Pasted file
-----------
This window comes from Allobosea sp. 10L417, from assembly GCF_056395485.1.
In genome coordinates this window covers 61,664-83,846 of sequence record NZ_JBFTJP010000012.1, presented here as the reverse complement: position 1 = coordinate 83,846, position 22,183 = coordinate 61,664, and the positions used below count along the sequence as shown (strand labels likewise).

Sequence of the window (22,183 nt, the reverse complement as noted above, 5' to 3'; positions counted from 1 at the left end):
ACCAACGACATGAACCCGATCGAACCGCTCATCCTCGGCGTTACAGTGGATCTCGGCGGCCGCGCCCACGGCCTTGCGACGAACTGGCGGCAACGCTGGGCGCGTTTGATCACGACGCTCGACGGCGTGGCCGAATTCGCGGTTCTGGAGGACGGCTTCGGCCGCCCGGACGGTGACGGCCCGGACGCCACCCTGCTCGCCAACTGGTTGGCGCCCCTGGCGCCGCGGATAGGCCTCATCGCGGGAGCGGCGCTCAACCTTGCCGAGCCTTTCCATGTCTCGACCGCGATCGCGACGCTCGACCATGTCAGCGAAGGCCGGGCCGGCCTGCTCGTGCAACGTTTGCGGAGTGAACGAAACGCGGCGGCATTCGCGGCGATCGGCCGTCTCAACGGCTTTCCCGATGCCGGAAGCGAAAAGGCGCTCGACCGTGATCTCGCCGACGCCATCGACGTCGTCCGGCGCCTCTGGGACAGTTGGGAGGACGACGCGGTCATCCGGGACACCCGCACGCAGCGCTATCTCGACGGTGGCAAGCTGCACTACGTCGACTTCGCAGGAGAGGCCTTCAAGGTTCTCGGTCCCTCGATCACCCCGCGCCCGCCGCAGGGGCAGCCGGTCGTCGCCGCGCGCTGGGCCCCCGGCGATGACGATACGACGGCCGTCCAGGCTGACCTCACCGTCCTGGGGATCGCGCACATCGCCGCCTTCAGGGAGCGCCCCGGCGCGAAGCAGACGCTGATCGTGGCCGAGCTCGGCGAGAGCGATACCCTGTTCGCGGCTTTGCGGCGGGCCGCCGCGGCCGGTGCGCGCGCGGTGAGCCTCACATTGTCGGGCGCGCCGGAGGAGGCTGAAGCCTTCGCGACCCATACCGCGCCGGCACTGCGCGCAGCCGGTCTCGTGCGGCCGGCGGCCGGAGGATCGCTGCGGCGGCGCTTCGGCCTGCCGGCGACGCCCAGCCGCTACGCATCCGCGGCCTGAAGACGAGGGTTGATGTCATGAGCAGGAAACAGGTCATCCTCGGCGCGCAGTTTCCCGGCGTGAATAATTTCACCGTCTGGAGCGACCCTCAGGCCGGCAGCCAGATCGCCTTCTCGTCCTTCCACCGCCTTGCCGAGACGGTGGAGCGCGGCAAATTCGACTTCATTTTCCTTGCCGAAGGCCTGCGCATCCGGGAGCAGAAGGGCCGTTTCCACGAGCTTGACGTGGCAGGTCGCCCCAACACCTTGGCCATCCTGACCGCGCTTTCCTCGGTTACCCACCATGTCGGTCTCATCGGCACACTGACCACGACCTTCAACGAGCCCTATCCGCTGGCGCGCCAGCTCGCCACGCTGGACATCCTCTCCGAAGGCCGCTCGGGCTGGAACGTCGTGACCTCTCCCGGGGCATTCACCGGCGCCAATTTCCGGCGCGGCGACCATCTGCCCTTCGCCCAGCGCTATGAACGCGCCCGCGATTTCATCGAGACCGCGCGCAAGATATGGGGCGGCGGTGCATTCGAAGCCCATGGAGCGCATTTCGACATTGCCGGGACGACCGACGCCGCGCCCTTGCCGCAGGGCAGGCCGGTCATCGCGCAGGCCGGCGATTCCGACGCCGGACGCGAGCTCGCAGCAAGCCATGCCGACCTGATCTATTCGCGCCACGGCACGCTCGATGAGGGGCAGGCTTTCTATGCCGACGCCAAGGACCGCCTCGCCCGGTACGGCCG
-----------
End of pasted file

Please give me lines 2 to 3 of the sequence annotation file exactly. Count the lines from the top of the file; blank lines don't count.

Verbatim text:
In genome coordinates this window covers 61,664-83,846 of sequence record NZ_JBFTJP010000012.1, presented here as the reverse complement: position 1 = coordinate 83,846, position 22,183 = coordinate 61,664, and the positions used below count along the sequence as shown (strand labels likewise).

Sequence of the window (22,183 nt, the reverse complement as noted above, 5' to 3'; positions counted from 1 at the left end):